• janette-anne-mcintosh

    October 29, 2020 at 6:49 pm

    My mother got ALS in 1974 at age 50 and died in 1974. Her mother passed away at age 71 but little was known at the time about ALS. My youngest brother was diagnosed in July 2014 at age 55 and died in August 2015.  My oldest brother who is 75 possibly has recently been told he has it although his appt is with his doctor in November.  I’ve gone back through my grandmother’s parents but they lived to be a good age and no indication they had ALS


    Janette McIntosh


  • jean-pierre-le-rouzic

    October 30, 2020 at 10:45 am

    There were two people diagnosed with ALS in my family. The ALS clinic (in France) provided only minimal services or information.
    After two years studying ALS research papers, I am not even sure that familial ALS means something related to some of the 126 “ALS genes” [0].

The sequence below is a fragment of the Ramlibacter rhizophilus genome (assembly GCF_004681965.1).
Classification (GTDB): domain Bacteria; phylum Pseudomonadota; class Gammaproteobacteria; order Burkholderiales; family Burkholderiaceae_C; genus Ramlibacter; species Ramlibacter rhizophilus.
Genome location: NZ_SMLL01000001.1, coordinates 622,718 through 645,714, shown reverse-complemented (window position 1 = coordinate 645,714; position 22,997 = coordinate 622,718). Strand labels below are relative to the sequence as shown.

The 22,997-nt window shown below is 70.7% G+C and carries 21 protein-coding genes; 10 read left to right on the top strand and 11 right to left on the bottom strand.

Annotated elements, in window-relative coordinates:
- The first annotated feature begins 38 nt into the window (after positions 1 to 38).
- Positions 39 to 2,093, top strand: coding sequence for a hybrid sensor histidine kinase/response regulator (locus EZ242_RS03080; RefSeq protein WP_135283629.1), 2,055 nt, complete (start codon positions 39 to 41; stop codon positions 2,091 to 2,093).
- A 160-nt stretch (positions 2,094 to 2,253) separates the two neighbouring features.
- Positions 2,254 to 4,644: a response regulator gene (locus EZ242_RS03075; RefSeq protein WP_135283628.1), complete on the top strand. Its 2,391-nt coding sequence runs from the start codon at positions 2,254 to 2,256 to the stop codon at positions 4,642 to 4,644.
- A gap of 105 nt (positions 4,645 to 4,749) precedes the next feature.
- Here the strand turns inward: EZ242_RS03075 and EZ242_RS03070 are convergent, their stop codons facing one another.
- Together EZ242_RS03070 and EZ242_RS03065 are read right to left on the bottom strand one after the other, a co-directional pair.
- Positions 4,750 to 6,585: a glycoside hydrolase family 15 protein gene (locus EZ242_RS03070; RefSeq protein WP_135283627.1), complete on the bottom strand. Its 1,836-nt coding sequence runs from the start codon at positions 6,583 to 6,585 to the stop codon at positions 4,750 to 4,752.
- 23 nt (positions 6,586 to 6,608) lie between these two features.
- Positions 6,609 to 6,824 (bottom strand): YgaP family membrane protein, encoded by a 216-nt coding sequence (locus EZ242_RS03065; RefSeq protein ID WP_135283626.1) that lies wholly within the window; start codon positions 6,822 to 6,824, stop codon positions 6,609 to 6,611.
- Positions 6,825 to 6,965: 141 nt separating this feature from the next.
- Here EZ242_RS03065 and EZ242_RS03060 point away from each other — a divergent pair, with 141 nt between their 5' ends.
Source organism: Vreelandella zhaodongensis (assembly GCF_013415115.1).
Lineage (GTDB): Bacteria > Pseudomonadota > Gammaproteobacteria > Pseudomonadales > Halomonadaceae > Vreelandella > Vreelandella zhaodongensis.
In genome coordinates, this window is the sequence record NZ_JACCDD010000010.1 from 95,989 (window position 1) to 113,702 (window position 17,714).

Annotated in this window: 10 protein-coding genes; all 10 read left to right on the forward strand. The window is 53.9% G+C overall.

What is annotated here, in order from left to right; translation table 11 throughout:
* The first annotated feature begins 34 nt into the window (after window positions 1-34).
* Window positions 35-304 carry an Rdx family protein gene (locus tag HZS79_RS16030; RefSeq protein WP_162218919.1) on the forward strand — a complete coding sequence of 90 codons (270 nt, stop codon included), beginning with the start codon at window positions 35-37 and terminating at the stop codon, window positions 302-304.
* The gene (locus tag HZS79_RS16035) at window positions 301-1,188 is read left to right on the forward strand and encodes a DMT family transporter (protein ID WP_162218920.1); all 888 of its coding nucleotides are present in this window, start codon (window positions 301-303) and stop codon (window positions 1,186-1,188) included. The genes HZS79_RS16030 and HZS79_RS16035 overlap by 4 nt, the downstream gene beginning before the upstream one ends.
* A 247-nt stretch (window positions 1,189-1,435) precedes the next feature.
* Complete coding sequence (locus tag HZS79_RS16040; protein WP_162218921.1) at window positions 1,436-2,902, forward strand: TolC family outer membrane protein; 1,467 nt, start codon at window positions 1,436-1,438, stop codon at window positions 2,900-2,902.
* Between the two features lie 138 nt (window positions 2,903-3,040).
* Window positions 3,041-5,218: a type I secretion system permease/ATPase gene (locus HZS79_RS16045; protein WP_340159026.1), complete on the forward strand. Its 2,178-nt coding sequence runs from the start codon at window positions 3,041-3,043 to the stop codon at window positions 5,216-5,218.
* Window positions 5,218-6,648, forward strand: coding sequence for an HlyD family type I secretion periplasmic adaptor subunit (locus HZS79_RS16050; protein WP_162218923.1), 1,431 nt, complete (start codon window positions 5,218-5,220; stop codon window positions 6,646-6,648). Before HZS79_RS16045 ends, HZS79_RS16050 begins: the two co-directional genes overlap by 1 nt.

In my opinion “inheritable ALS” does not means that there is an “ALS gene”, even in the case of C9orf72 (which is anyway an ORF [1], not a gene).
    My opinion is that clinical trials have too stringent rules for diseases like ALS, as past phase III clinical trials have been declared failed for drugs that brought some improvement, unfortunately at the cost of side effects.
    It would have been better to try to mitigate those side effects, than to stop the research entirely (usually if a phase III failed it is very difficult for a biotech to fund further research).
    Caveat lector: I am not a doctor nor a scientist.

    [0] https://alsod.ac.uk/
    [1] https://en.wikipedia.org/wiki/Open_reading_frame

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